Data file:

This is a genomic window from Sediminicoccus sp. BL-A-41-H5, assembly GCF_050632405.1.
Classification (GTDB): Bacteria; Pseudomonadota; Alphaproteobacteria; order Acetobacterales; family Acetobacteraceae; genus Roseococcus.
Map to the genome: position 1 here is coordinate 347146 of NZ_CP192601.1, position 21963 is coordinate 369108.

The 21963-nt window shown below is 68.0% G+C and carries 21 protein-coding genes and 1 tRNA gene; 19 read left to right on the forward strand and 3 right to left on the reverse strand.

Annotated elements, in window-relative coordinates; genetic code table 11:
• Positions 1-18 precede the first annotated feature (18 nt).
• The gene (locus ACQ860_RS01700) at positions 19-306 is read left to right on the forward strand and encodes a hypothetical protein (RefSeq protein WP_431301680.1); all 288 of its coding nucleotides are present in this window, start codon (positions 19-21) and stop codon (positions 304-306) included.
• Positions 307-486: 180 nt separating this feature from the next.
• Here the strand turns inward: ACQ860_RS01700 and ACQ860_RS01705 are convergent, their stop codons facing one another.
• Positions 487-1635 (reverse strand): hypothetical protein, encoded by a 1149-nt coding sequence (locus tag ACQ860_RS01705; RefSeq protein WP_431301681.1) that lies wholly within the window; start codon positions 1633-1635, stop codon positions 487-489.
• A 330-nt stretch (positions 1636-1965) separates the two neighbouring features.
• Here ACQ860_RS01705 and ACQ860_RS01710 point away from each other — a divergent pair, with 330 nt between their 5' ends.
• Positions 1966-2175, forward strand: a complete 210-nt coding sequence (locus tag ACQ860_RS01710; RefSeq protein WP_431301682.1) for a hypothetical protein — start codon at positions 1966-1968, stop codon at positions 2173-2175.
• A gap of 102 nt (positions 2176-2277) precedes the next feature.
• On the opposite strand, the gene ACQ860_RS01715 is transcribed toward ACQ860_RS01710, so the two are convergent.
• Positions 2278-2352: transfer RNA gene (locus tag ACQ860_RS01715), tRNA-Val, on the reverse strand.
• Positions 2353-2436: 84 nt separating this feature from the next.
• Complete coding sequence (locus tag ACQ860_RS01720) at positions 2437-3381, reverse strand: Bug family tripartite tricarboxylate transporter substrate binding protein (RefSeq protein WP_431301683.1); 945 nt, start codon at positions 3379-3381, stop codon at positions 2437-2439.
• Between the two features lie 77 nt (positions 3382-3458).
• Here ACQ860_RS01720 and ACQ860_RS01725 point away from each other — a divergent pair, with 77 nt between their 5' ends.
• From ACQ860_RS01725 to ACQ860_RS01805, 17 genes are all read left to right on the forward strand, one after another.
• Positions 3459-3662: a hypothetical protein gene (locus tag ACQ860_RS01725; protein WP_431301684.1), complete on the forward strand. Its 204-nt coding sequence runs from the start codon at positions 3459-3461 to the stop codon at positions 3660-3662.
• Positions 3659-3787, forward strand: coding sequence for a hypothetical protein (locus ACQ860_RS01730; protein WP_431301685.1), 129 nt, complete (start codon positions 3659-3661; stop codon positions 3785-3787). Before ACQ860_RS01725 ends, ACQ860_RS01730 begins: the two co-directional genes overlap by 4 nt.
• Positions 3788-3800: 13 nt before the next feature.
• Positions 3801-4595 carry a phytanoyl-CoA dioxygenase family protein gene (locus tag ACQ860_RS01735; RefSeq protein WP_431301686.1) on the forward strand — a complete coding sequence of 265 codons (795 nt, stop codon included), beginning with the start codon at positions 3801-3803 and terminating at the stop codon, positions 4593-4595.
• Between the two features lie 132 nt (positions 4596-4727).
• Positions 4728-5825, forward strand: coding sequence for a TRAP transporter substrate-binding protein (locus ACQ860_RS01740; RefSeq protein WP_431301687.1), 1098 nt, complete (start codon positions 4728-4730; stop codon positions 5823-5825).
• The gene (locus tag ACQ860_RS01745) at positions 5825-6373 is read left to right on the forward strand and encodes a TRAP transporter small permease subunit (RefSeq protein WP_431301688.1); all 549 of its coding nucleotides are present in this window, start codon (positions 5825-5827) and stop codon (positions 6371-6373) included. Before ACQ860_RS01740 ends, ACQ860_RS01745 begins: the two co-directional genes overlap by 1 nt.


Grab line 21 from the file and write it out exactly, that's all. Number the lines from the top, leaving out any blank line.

• From ACQ860_RS01725 to ACQ860_RS01805, 17 genes are all read left to right on the forward strand, one after another.